An NBN or not?
15 September 2010 | John Hibbard
Australia’s national broadband network (NBN) is turning out to be one of the bargaining chips likely to determine the outcome of the country’s recent election, writes John Hibbard.
At the time of writing, Australia is in a mood of post-election uncertainty – with no outright winner having been declared yet. This election has significant interest for the telecommunications industry because one of the key issues is the country’s controversial NBN project. You will have read about the previous Labor government’s plan for a $A43 billion (approx $US38 billion) roll-out of fibre to 90% plus of the Australian population. The government created NBN Co to undertake this, and it has been working vigorously to meet its objective with an initial contract given to Alcatel-Lucent.
In the southern state of Tasmania, the first roll-out of the NBN network has just taken place and observers are now watching with interest to see the level of take-up – not that broadband users can be expected to change automatically overnight. What nobody is disputing is that the NBN is a rare foray into long-term infrastructure development in a country where short-term political opportunism is the usual tactic of its governments.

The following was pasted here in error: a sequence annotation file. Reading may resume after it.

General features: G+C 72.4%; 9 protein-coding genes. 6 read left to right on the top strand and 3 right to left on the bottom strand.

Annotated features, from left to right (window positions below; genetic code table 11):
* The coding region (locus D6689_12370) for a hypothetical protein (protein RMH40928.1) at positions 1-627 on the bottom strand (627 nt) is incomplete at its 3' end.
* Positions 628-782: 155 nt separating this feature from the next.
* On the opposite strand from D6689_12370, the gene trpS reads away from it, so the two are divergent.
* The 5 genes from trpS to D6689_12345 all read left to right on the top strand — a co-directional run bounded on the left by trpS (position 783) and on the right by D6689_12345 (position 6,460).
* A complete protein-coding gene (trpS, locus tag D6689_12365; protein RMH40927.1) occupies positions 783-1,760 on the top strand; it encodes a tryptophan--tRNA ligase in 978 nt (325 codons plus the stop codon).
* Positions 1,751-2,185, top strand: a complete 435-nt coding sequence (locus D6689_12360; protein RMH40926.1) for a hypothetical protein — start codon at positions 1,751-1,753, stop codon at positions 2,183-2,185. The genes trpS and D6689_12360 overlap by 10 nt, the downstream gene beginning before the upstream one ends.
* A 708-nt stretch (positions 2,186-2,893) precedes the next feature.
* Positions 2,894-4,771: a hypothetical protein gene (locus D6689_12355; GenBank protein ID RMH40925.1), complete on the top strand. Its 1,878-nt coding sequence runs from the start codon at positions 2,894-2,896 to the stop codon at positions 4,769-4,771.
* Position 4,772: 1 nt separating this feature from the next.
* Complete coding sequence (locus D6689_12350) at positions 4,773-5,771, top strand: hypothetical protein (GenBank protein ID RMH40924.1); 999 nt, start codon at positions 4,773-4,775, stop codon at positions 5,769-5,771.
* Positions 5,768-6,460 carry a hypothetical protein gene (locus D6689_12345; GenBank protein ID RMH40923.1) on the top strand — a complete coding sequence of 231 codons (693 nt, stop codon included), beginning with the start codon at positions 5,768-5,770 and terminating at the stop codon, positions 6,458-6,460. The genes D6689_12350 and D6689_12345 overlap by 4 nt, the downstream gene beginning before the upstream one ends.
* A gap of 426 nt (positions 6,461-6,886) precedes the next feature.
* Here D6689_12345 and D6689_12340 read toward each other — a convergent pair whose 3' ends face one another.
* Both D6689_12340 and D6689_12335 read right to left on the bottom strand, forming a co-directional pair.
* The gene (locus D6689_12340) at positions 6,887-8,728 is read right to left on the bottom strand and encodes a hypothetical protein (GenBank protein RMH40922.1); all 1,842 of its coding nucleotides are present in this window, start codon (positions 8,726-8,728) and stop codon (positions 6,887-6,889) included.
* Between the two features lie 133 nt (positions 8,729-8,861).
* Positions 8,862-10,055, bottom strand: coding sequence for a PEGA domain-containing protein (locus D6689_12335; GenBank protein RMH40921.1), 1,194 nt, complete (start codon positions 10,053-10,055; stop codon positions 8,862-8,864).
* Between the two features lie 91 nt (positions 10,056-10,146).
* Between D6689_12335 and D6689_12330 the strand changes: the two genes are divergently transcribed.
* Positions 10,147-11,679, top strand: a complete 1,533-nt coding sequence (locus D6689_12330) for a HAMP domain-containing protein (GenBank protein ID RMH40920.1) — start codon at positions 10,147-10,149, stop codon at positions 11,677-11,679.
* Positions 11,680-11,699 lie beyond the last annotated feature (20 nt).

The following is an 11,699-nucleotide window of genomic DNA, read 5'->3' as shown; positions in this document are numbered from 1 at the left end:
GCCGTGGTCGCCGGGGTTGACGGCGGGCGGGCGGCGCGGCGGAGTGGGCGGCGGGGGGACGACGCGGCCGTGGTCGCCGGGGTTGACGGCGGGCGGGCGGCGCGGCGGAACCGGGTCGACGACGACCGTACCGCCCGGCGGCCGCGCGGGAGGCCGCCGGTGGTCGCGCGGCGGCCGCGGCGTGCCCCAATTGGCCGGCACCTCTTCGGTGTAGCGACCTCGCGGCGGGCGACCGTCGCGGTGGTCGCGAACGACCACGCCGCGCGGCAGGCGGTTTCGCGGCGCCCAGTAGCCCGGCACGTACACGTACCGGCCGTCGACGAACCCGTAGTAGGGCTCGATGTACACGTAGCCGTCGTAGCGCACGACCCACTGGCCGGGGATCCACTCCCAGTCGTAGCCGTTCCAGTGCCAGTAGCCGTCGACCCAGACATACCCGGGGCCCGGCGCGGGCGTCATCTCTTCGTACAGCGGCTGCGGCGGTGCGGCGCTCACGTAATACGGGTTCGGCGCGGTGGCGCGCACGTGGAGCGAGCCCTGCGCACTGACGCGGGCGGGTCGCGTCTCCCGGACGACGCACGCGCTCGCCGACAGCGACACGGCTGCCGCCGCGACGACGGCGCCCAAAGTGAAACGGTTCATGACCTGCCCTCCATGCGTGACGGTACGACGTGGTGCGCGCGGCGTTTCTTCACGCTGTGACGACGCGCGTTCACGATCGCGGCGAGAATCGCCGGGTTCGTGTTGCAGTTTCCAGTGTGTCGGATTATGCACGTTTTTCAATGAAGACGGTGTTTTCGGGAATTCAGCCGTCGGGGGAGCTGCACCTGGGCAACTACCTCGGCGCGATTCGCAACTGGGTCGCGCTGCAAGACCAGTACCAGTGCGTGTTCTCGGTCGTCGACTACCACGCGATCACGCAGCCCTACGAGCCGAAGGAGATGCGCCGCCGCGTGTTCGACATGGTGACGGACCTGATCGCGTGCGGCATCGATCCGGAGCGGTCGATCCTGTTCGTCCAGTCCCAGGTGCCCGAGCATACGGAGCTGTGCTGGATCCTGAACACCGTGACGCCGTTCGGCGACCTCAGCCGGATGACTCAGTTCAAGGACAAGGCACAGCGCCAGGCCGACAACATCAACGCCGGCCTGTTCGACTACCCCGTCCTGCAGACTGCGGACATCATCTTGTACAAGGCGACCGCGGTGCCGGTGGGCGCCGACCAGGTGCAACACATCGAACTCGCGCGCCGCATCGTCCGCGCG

The largest provider of telecommunications in Australia is Telstra, which has infrastructure capable of serving close to 100% of the population with a significant proportion having no alternative provider. Under the previous Conservative government, Telstra resisted proposals to jointly build a fibre-to-the-node (FTTN) network with competitors, or at least accept the requirement to make capacity available on reasonable terms. The then regime in place at Telstra decided to confront the government on its right to require them to engage constructively in the competitive market. When you try to take on a government and challenge their power to rule, you can lose. In a country that is generally acceptant of a government’s role in bringing about fair competition, this is what happened to Telstra, leading directly to the plan for the NBN that is now being constructed.
In taking on the government in the way that it did, Telstra’s then management alienated much of the Australian public. The result has been considerable support for the NBN, albeit with a slight nervousness about the cost. Few believe it will end up costing the full amount; and more believe that competition for Telstra would be good for consumers. The new regime at Telstra is to fold its copper network into NBN Co in a hopefully peace-making if still-to-be-completed deal.
The Conservative opposition, who had previously also fought vigorously against Telstra’s power play, has now taken the politically opportunistic position of opposing the NBN and supporting the return of Telstra to its dominant role. They don’t like the large expenditure, they don’t believe that we need high capacity broadband this decade and ideologically they are opposed to government ownership of a major provider of communications. However they have not enunciated any plausible alternative, other than to continue using what is there now.
The NBN issue will not decisively swing this or any other election (although it is wonderful to have telecommunications on the front page of the paper) but the result will have a major impact on the direction of Australian telecoms in the coming years.
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